In the early days of the Internet, online retailing itself was an innovation. Online retailers were an amazing departure from catalogs, mail order, and brick and mortar stores, offering consumers a new option for buying goods (sometimes in their pajamas). But the honeymoon has been over for a long time now, and if online retailers want to succeed these days, they have to deliver. Whether it’s through innovative marketing or knock-your-socks-off amazing customer service, these online retailers are making a difference and making things work in a really smart way. Read their stories, and get inspired by their innovation at work.
Some businesses become great by doing one thing, and doing it well. On the other side of the coin, businesses that can transform themselves have even greater potential. Take Amazon.com, a website that once just sold books, but is now a competitor in the MP3, cloud hosting, and e-reader business, and doing quite well in these pursuits. Even better, Amazon has not lost sight of its origins, continuing to be a major competitor in books. BusinessWeek believes that Amazon has done so well by continuing with successful strategies that helped them survive, and even thrive through the dot-com bubble: staying flexible and responding to customer needs. Amazon’s popular cloud hosting was offered not because the company wanted a new sector to break into, but because a wise engineer saw profit in the excess server capacity Amazon kept around for peak holiday times: that’s innovation. And although it might seem like Amazon is jumping around and spreading itself thin, the company does a great job at staying committed to its products and supporting their continued success. For example, The Motley Fool points out that since Amazon introduced the Kindle, the product has been on its front page, taking up precious space that could be used to promote other products, but instead, the Kindle remains heavily promoted. This speaks volumes about Amazon’s innovation and commitment, qualities that have enabled the company to do so well in the long term.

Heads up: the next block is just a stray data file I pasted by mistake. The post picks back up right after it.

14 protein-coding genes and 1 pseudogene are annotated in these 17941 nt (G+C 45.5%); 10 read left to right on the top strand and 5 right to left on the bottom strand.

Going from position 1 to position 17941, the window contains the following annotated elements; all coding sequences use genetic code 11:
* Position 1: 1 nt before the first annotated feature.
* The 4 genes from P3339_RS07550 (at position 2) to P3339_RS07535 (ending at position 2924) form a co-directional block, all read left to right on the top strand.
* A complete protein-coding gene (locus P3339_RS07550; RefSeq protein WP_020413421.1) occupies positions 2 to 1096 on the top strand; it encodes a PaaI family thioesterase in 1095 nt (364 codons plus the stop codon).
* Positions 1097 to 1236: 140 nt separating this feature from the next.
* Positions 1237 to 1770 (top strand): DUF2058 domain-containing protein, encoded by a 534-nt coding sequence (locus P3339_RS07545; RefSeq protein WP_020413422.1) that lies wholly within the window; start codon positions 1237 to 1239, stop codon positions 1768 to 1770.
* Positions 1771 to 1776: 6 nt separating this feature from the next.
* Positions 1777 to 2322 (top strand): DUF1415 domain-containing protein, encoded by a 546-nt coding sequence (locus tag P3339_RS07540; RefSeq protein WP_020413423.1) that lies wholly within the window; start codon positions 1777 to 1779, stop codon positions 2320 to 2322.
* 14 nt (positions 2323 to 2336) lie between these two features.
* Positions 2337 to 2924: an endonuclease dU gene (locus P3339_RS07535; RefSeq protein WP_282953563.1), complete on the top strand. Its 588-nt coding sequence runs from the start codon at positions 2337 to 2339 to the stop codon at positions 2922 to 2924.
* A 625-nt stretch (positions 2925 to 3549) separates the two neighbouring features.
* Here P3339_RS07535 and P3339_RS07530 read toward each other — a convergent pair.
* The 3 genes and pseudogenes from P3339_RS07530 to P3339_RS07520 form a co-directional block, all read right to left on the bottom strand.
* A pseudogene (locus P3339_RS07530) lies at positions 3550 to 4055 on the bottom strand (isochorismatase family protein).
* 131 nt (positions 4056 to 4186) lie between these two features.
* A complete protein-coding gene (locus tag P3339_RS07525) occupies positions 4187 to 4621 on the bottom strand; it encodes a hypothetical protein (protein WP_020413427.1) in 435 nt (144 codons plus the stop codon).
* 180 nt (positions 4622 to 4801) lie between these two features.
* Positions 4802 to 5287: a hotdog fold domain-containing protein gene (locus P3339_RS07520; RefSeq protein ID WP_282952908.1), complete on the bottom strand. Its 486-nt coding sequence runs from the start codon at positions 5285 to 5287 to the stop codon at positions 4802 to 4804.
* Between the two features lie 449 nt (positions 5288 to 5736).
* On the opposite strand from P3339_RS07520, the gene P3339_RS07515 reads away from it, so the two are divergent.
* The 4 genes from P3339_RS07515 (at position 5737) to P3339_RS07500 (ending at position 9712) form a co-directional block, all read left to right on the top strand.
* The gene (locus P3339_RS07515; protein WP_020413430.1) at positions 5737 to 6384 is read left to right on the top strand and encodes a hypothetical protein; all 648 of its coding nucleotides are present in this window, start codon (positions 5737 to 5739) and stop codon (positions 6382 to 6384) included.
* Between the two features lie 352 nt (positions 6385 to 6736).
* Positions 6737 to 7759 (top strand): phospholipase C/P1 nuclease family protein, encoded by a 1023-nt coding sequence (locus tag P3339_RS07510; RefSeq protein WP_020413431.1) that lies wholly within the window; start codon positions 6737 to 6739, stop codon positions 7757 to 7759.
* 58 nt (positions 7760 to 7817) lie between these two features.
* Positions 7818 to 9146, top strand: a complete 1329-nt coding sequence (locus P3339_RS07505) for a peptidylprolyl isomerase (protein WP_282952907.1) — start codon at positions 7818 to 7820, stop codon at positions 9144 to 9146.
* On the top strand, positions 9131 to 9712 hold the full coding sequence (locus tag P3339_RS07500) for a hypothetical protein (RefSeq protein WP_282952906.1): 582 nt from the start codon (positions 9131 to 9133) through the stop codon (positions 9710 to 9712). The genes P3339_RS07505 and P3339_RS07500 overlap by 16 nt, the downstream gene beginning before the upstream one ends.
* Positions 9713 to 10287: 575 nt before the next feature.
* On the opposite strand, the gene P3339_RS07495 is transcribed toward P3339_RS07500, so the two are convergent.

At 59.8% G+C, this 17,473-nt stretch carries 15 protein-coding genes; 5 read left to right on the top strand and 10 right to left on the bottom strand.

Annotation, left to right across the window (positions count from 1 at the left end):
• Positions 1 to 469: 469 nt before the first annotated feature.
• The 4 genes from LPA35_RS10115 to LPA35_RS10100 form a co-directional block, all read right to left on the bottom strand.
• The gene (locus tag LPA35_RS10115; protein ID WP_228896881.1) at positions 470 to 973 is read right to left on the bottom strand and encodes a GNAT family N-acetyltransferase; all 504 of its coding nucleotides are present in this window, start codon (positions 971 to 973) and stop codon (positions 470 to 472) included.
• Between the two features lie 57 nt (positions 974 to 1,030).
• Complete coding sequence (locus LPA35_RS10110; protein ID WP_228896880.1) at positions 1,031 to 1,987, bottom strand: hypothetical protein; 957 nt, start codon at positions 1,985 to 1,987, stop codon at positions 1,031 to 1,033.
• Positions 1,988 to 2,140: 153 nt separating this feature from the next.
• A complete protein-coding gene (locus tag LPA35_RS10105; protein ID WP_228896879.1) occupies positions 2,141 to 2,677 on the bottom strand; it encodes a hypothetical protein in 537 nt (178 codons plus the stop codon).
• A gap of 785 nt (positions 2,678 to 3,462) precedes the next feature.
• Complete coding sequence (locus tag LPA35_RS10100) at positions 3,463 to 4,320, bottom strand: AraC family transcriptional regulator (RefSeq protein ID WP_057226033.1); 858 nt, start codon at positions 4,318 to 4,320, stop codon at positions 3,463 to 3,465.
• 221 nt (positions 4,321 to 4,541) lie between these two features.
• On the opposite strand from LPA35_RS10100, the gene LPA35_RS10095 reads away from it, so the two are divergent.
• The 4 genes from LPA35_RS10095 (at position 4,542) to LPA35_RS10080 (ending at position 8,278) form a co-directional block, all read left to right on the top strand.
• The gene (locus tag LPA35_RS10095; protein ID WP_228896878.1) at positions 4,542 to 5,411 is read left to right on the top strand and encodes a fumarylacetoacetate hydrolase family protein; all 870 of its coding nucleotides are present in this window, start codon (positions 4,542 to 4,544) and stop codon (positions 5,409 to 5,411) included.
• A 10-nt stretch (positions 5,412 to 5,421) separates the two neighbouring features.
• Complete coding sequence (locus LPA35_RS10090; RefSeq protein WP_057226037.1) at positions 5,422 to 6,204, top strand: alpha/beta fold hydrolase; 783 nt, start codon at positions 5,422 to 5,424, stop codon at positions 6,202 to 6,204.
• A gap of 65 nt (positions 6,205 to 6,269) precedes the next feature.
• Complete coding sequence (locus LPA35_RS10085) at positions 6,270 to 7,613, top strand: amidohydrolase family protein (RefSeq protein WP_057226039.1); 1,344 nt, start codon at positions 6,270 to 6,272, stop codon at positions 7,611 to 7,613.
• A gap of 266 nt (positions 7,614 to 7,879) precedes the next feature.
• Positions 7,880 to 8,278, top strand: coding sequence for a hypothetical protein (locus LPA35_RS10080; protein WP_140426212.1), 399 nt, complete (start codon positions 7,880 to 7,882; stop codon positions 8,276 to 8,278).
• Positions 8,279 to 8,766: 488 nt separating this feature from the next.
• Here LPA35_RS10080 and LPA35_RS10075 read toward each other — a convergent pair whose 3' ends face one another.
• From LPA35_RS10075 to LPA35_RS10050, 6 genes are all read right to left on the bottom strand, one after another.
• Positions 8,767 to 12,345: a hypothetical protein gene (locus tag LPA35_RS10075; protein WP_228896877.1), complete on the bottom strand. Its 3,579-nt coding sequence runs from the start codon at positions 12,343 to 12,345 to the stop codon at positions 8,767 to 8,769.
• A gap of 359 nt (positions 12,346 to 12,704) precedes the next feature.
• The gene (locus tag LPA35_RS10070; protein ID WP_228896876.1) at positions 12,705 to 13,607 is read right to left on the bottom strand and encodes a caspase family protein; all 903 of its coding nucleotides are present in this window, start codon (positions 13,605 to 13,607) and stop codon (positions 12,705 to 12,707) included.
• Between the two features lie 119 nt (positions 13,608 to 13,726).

Zappos, and founder Tony Hseih in particular, sure seem to be obsessed with happiness, and that happiness has driven the company to innovation and success. In the early days of online retailing, customers would be lucky to find a customer service email address, much less a phone number. Even now, online customer service is often less than stellar. But Zappos completely dismissed the status quo, preferring instead to make their customers king. In fact, customer service as well as satisfaction in customers and employees alike is what has made Zappos famous, and the company has expanded to launch an outsourcing program that deals with customer service, shipping, and other items for companies. That’s right, Zappos has gotten so much right, that companies now pay Zappos to do business for them. Hseih is famous for his innovation in online marketing, including his amazing ability to connect with customers in a positive way. But even though so much press and love focuses on the happiness culture at Zappos, the innovation doesn’t stop there. At the Zappos warehouse, you’ll find 70 robots that make it possible for the company to ship a pair of shoes in as little as eight minutes, a feat that not only saves the company time, but leads to thrilling moments for customers when they receive their shoes in record time. With this in mind, it’s not the least bit surprising to find out that in 2009, Zappos and Amazon joined forces, presumably because Amazon feels they have a lot to learn from the happiest shoe sellers in the world.